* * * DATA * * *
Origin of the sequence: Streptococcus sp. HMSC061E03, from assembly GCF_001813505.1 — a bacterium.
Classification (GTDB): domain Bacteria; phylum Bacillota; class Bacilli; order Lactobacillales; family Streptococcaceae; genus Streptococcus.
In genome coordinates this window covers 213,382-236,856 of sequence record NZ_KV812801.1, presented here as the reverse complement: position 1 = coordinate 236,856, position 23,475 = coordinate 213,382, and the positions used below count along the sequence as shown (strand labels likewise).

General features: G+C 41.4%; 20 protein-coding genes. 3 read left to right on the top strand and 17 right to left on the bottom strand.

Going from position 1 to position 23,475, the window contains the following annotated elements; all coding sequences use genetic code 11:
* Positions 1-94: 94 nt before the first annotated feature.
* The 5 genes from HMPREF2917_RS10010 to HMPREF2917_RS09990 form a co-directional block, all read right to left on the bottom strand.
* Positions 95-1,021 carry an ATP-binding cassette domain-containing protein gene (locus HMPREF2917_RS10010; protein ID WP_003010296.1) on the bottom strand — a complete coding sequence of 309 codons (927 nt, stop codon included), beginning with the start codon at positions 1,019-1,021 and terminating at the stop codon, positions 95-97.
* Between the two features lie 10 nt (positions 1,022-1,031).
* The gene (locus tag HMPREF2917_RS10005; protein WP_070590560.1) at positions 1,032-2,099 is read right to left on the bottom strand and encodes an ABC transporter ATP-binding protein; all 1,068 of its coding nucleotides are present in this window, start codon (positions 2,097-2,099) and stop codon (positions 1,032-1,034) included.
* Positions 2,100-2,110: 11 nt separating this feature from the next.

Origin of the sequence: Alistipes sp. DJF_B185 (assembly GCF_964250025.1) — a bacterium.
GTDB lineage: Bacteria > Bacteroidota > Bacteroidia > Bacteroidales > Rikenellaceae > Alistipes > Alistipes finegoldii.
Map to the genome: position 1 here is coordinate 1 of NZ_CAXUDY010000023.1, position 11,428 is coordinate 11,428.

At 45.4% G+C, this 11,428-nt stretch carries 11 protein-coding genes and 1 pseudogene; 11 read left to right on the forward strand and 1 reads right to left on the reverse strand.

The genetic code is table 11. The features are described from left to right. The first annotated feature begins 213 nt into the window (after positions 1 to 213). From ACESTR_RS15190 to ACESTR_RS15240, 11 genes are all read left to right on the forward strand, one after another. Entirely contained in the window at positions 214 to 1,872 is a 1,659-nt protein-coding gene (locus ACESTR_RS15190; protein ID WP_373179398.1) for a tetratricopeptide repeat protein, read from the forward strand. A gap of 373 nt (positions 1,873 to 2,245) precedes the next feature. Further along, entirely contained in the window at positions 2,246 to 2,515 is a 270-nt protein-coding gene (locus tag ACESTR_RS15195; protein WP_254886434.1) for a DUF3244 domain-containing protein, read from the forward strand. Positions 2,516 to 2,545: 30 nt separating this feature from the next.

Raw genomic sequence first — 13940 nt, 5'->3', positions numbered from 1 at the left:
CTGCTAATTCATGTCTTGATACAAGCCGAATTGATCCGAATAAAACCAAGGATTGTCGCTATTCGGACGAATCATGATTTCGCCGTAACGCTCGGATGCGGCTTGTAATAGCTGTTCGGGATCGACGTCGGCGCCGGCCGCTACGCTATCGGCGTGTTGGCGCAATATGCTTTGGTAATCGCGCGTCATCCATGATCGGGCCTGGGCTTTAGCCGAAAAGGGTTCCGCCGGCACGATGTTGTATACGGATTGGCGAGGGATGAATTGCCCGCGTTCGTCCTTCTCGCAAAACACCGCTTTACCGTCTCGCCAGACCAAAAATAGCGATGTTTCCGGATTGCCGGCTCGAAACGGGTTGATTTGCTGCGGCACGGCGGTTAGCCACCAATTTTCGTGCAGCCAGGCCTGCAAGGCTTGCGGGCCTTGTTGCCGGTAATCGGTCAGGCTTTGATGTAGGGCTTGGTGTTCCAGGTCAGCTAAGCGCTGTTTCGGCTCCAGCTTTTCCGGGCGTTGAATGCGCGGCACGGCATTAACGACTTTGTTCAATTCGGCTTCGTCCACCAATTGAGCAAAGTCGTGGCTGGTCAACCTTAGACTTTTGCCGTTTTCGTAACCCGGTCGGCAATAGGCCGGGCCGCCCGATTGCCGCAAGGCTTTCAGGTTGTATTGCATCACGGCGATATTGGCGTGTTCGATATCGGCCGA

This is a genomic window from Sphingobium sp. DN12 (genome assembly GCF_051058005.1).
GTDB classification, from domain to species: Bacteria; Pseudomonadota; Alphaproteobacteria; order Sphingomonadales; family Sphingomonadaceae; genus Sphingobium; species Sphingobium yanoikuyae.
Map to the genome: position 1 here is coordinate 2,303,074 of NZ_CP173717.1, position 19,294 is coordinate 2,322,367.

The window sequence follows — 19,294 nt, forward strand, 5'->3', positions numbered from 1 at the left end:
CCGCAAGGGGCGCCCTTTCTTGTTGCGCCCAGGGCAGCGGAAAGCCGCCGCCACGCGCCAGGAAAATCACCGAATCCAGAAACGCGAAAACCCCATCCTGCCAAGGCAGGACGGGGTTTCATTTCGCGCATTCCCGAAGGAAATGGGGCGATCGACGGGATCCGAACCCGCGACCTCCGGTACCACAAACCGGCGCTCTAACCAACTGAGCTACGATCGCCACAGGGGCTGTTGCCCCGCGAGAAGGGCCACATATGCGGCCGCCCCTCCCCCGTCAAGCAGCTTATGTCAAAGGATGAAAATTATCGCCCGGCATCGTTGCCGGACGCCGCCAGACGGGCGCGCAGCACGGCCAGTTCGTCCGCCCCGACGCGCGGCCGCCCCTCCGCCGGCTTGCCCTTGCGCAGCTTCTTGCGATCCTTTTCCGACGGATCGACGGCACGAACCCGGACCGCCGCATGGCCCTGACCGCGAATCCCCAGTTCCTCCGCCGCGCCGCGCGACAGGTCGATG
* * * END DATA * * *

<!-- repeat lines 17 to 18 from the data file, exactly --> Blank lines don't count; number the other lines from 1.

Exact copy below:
Raw genomic sequence first — 13940 nt, 5'->3', positions numbered from 1 at the left:
CTGCTAATTCATGTCTTGATACAAGCCGAATTGATCCGAATAAAACCAAGGATTGTCGCTATTCGGACGAATCATGATTTCGCCGTAACGCTCGGATGCGGCTTGTAATAGCTGTTCGGGATCGACGTCGGCGCCGGCCGCTACGCTATCGGCGTGTTGGCGCAATATGCTTTGGTAATCGCGCGTCATCCATGATCGGGCCTGGGCTTTAGCCGAAAAGGGTTCCGCCGGCACGATGTTGTATACGGATTGGCGAGGGATGAATTGCCCGCGTTCGTCCTTCTCGCAAAACACCGCTTTACCGTCTCGCCAGACCAAAAATAGCGATGTTTCCGGATTGCCGGCTCGAAACGGGTTGATTTGCTGCGGCACGGCGGTTAGCCACCAATTTTCGTGCAGCCAGGCCTGCAAGGCTTGCGGGCCTTGTTGCCGGTAATCGGTCAGGCTTTGATGTAGGGCTTGGTGTTCCAGGTCAGCTAAGCGCTGTTTCGGCTCCAGCTTTTCCGGGCGTTGAATGCGCGGCACGGCATTAACGACTTTGTTCAATTCGGCTTCGTCCACCAATTGAGCAAAGTCGTGGCTGGTCAACCTTAGACTTTTGCCGTTTTCGTAACCCGGTCGGCAATAGGCCGGGCCGCCCGATTGCCGCAAGGCTTTCAGGTTGTATTGCATCACGGCGATATTGGCGTGTTCGATATCGGCCGA